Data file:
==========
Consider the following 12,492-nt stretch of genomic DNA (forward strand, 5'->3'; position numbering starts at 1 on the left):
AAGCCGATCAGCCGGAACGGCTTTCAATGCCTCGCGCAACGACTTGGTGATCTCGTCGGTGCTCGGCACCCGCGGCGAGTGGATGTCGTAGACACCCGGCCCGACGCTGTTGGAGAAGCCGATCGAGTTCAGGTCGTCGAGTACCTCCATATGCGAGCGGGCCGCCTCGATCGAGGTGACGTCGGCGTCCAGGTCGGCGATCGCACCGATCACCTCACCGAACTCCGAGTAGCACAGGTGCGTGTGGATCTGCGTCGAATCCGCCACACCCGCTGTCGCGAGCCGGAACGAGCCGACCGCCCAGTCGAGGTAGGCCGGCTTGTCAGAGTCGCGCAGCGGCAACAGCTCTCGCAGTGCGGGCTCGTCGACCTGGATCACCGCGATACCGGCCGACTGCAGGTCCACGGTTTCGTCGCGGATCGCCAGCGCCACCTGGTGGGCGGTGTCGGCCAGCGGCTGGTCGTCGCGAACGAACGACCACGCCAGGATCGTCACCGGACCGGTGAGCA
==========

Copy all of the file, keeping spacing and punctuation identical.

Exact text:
Consider the following 12,492-nt stretch of genomic DNA (forward strand, 5'->3'; position numbering starts at 1 on the left):
AAGCCGATCAGCCGGAACGGCTTTCAATGCCTCGCGCAACGACTTGGTGATCTCGTCGGTGCTCGGCACCCGCGGCGAGTGGATGTCGTAGACACCCGGCCCGACGCTGTTGGAGAAGCCGATCGAGTTCAGGTCGTCGAGTACCTCCATATGCGAGCGGGCCGCCTCGATCGAGGTGACGTCGGCGTCCAGGTCGGCGATCGCACCGATCACCTCACCGAACTCCGAGTAGCACAGGTGCGTGTGGATCTGCGTCGAATCCGCCACACCCGCTGTCGCGAGCCGGAACGAGCCGACCGCCCAGTCGAGGTAGGCCGGCTTGTCAGAGTCGCGCAGCGGCAACAGCTCTCGCAGTGCGGGCTCGTCGACCTGGATCACCGCGATACCGGCCGACTGCAGGTCCACGGTTTCGTCGCGGATCGCCAGCGCCACCTGGTGGGCGGTGTCGGCCAGCGGCTGGTCGTCGCGAACGAACGACCACGCCAGGATCGTCACCGGACCGGTGAGCA